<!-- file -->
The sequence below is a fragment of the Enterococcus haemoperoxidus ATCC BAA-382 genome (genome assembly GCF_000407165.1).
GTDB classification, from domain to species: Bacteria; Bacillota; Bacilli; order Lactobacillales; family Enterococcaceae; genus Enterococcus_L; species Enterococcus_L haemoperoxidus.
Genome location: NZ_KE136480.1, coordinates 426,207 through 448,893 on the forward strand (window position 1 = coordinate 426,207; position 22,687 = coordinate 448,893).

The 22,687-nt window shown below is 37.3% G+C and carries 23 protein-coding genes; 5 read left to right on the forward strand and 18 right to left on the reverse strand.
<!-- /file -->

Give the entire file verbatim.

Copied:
The sequence below is a fragment of the Enterococcus haemoperoxidus ATCC BAA-382 genome (genome assembly GCF_000407165.1).
GTDB classification, from domain to species: Bacteria; Bacillota; Bacilli; order Lactobacillales; family Enterococcaceae; genus Enterococcus_L; species Enterococcus_L haemoperoxidus.
Genome location: NZ_KE136480.1, coordinates 426,207 through 448,893 on the forward strand (window position 1 = coordinate 426,207; position 22,687 = coordinate 448,893).

The 22,687-nt window shown below is 37.3% G+C and carries 23 protein-coding genes; 5 read left to right on the forward strand and 18 right to left on the reverse strand.